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Things Worth Remembering: Seize the Day

The words of Persian poet Omar Khayyam—revitalized by a brilliant English translator—remind us to never give up on life.

Welcome back to Douglas Murray’s Sunday column, Things Worth Remembering, where he presents passages from great poets he has committed to memory—and explains why you should, too. To listen to Douglas read from Edward FitzGerald’s translation of Omar Khayyam’s “The Rubaiyat,” click below:

I mentioned earlier how difficult it is to make translations memorable. The translator has to replicate the meter, rhyme, and meaning of the original work, and ordinarily, something has to give.

But there are very rare occasions when the translation is so good it actually supersedes the original, taking it to a wider audience. If there is an argument for anyone having done that, it is probably Edward FitzGerald with his translation of “The Rubaiyat” of Omar Khayyam.

Khayyam was a Persian polymath who lived between the eleventh and twelfth centuries. The likelihood that he actually authored the numerous quatrains (four-line poems) attributed to him looks increasingly slim—modern scholarship suggests it was written by multiple authors. 

But a number of four-line poems from the period had his name attached to them, and in the 1850s, the poet Edward FitzGerald—working with copies of Khayyam’s works sent to him from India as well as copies at Oxford’s Bodleian Library—set to work translating Khayyam.

There is a tendency nowadays to look down on Orientalists like FitzGerald, but they included remarkable people who learned foreign languages and sometimes rediscovered them as well as their treasures.

Who knows precisely what it was that sparked FitzGerald to create his masterpiece? A 2016 double biography of Khayyam and FitzGerald didn’t offer much help. But then, perhaps, nothing could.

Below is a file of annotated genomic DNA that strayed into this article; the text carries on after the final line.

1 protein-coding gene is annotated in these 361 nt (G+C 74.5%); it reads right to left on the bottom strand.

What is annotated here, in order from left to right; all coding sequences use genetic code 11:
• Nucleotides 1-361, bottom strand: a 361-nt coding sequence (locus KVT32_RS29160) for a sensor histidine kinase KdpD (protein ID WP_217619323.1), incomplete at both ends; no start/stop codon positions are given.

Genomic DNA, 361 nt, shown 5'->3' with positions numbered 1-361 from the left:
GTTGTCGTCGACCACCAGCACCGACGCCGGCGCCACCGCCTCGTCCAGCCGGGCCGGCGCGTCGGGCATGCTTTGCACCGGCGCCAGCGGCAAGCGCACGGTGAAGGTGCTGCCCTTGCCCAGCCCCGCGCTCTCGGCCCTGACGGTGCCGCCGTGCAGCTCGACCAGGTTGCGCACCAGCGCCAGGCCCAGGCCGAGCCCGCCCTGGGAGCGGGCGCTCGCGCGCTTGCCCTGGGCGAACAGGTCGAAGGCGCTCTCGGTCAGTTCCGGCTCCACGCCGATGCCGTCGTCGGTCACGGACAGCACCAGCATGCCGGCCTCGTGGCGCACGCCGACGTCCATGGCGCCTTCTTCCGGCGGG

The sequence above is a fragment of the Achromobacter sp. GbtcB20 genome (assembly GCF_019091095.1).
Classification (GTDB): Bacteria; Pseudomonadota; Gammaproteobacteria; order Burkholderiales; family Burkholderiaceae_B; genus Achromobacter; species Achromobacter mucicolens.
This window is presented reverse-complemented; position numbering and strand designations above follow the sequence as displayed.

Most likely, the young FitzGerald saw in these quatrains a way to pour out something he couldn’t dare to put in his own voice. For the originals are not only godless and hedonistic, but positively joyous in their heresy. The main message—apart from praise of wine—is essentially carpe diem: seize the day.

Whoever the original author is, there is no doubt that the quatrains come from a tradition of Sufi literature in Islam best known, perhaps, for the works of Rumi. There too, incidentally, is a poet who is wonderful to read. But Rumi never found a translator like FitzGerald. No one ever did.

And yet when FitzGerald’s translations were first published, they failed to launch. The first privately printed edition of 250 copies, in 1859, didn’t sell a single copy. 

Then, at some point, a copy found its way to the painter and poet Dante Gabriel Rossetti, who in turn passed it to the poet and playwright Algernon Charles Swinburne, and soon the poem’s reputation had gathered steam. By the end of the nineteenth century, millions of copies of FitzGerald’s translation had been sold.

Such was the success of the early editions that FitzGerald added further translations to the later ones. Some people—including the editor of the recent Oxford edition of the original text—regard the later editions as “bloated.” I disagree. They include some stanzas that stick most in many heads, including mine.

From the very opening lines of the first edition of FitzGerald’s work, you cannot help but be seized:

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